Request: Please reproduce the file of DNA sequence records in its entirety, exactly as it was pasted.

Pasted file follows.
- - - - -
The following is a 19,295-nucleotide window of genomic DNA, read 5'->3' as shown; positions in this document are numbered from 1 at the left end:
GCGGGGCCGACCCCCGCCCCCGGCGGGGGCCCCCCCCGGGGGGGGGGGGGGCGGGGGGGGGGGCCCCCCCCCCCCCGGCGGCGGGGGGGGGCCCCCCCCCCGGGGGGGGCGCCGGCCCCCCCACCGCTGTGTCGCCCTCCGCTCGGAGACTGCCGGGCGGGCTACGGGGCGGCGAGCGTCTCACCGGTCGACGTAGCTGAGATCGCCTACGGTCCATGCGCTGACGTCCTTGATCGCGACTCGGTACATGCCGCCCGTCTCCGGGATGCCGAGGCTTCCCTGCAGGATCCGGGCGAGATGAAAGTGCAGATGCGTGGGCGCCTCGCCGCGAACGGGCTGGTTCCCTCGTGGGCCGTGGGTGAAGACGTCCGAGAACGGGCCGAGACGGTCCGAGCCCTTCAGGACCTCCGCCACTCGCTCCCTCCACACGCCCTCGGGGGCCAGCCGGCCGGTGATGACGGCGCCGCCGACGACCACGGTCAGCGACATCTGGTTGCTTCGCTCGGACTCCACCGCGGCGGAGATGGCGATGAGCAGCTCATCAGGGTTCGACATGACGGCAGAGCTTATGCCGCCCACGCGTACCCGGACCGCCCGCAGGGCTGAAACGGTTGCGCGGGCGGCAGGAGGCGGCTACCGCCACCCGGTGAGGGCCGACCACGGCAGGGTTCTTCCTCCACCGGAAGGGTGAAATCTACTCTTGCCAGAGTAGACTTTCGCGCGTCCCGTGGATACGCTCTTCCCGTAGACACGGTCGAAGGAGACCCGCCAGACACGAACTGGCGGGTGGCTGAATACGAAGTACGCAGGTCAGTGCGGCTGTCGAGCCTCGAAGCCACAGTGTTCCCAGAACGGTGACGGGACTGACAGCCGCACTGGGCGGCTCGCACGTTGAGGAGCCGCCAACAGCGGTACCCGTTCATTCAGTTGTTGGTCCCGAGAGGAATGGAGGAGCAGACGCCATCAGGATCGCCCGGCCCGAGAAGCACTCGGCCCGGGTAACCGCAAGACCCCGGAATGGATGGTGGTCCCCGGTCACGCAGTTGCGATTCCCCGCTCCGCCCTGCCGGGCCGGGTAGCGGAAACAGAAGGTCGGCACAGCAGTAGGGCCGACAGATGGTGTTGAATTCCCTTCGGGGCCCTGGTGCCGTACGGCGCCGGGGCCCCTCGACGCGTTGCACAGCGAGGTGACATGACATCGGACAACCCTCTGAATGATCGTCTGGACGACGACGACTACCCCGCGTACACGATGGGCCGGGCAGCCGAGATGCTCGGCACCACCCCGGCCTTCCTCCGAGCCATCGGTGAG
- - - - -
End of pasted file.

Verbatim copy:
The following is a 19,295-nucleotide window of genomic DNA, read 5'->3' as shown; positions in this document are numbered from 1 at the left end:
GCGGGGCCGACCCCCGCCCCCGGCGGGGGCCCCCCCCGGGGGGGGGGGGGGCGGGGGGGGGGGCCCCCCCCCCCCCGGCGGCGGGGGGGGGCCCCCCCCCCGGGGGGGGCGCCGGCCCCCCCACCGCTGTGTCGCCCTCCGCTCGGAGACTGCCGGGCGGGCTACGGGGCGGCGAGCGTCTCACCGGTCGACGTAGCTGAGATCGCCTACGGTCCATGCGCTGACGTCCTTGATCGCGACTCGGTACATGCCGCCCGTCTCCGGGATGCCGAGGCTTCCCTGCAGGATCCGGGCGAGATGAAAGTGCAGATGCGTGGGCGCCTCGCCGCGAACGGGCTGGTTCCCTCGTGGGCCGTGGGTGAAGACGTCCGAGAACGGGCCGAGACGGTCCGAGCCCTTCAGGACCTCCGCCACTCGCTCCCTCCACACGCCCTCGGGGGCCAGCCGGCCGGTGATGACGGCGCCGCCGACGACCACGGTCAGCGACATCTGGTTGCTTCGCTCGGACTCCACCGCGGCGGAGATGGCGATGAGCAGCTCATCAGGGTTCGACATGACGGCAGAGCTTATGCCGCCCACGCGTACCCGGACCGCCCGCAGGGCTGAAACGGTTGCGCGGGCGGCAGGAGGCGGCTACCGCCACCCGGTGAGGGCCGACCACGGCAGGGTTCTTCCTCCACCGGAAGGGTGAAATCTACTCTTGCCAGAGTAGACTTTCGCGCGTCCCGTGGATACGCTCTTCCCGTAGACACGGTCGAAGGAGACCCGCCAGACACGAACTGGCGGGTGGCTGAATACGAAGTACGCAGGTCAGTGCGGCTGTCGAGCCTCGAAGCCACAGTGTTCCCAGAACGGTGACGGGACTGACAGCCGCACTGGGCGGCTCGCACGTTGAGGAGCCGCCAACAGCGGTACCCGTTCATTCAGTTGTTGGTCCCGAGAGGAATGGAGGAGCAGACGCCATCAGGATCGCCCGGCCCGAGAAGCACTCGGCCCGGGTAACCGCAAGACCCCGGAATGGATGGTGGTCCCCGGTCACGCAGTTGCGATTCCCCGCTCCGCCCTGCCGGGCCGGGTAGCGGAAACAGAAGGTCGGCACAGCAGTAGGGCCGACAGATGGTGTTGAATTCCCTTCGGGGCCCTGGTGCCGTACGGCGCCGGGGCCCCTCGACGCGTTGCACAGCGAGGTGACATGACATCGGACAACCCTCTGAATGATCGTCTGGACGACGACGACTACCCCGCGTACACGATGGGCCGGGCAGCCGAGATGCTCGGCACCACCCCGGCCTTCCTCCGAGCCATCGGTGAG